Ottoman Empire - Town Production

Anatolian carpets have been woven in the area of present-day Turkey since the 13th century with the arrival of the Seljuks, who were nomadic tribes from Central Asia. Turkish rugs were first brought to Europe in the Middle Ages and were in such high demand that Europeans in the fifteenth and sixteenth centuries referred to all oriental carpets as "Turkey rugs”. Each Ottoman weaving center created an innately Turkish rug with a distinct signature style native to its specific region. Carpets from Sivas are often finely woven interpretations of the classical Persian medallion design and have floral infill. Hereke rugs often feature luxurious materials such as silk and metal-thread worked into designs emulating the antique Persian carpets of the Ottoman and Safavid Court workshops. Ghiordes, in the western part of Turkey, is known for precisely figured, colorful, multi-bordered antique prayer rugs with open prayer niches, and stylized architectural motifs. The coloration of Turkish carpets is often sweeter than those of other places with the deep reds, terracottas, royal blues and acid yellows of pre-1800 Classical Ottoman production giving way to the summer fruit tones of later carpets. The 19th and early 20th century carpets of Oushak and Borlu have the dramatic scale, informality and pleasing palette most attractive to today’s taste.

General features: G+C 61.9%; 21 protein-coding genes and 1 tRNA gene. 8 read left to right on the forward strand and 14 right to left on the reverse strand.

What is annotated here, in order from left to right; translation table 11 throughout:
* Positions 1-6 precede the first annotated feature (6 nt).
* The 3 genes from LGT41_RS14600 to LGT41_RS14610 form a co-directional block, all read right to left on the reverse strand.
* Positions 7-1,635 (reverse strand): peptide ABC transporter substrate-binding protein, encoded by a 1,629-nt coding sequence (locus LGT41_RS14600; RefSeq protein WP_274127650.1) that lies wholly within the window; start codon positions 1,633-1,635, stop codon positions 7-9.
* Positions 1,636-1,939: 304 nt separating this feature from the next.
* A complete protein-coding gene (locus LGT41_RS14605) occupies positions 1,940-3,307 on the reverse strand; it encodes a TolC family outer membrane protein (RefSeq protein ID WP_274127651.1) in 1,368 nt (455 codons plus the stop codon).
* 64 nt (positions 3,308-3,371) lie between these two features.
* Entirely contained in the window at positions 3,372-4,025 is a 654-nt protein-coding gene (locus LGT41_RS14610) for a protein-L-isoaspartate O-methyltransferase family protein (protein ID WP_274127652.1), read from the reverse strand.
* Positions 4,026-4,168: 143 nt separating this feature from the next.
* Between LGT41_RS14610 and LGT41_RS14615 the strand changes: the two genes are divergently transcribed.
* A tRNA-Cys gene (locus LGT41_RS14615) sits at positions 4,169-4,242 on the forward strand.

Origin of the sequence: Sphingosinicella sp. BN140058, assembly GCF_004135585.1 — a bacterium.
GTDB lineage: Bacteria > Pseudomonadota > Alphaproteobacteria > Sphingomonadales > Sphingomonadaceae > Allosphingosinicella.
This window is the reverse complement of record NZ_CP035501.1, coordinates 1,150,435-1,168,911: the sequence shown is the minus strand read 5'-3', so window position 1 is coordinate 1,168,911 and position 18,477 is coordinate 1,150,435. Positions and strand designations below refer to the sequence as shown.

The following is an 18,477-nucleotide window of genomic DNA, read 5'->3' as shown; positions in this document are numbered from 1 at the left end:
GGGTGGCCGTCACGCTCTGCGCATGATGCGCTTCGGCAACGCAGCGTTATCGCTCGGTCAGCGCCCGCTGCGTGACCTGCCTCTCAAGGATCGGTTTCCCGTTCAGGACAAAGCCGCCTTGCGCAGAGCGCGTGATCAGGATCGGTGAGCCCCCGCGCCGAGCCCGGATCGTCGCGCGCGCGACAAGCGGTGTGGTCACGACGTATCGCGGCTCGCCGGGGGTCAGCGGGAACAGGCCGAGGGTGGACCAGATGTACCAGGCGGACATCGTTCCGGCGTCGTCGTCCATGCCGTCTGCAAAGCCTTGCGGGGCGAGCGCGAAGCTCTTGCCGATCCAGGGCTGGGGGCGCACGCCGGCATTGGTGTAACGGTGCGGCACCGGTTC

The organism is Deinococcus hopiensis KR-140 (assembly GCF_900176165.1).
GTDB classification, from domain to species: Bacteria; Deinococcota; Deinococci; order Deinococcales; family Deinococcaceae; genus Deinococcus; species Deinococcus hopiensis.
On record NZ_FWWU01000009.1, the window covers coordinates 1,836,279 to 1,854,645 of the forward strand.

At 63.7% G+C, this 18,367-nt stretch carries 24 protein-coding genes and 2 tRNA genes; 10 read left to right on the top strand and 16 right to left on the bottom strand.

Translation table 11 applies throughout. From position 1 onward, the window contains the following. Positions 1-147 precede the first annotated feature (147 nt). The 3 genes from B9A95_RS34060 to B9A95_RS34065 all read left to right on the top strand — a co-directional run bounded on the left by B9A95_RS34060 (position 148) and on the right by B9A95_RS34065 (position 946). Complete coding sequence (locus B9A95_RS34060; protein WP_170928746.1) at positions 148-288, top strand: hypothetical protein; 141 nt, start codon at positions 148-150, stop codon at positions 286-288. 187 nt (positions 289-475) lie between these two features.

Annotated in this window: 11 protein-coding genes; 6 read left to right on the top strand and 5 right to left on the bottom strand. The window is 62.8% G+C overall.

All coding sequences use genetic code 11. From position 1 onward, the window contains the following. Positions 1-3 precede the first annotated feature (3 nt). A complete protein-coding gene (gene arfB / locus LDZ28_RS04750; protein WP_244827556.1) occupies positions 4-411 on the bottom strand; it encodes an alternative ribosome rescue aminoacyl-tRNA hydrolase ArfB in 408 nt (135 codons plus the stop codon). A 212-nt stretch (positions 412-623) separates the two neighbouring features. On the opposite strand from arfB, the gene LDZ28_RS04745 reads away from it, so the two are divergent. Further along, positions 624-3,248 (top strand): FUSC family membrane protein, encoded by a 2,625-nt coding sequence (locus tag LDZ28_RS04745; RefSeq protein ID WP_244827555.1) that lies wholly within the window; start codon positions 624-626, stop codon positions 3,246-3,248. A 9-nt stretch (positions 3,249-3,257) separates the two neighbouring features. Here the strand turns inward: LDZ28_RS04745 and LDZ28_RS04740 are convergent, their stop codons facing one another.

Sivas Carpet

Price on application


Turkey, circa 1900
17ft 0in length x 12ft 9in width
5.18m x 3.89m

  • Borlu Carpet

    Borlu Carpet


    Turkey, 19th Century
    16ft 6in length x 11ft 5in width
    5.03m x 3.48m

  • Oushak Carpet

    Oushak Carpet

    Price on application


    Turkey, 19th Century
    10ft 7in length x 7ft 10in width
    3.23m x 2.39m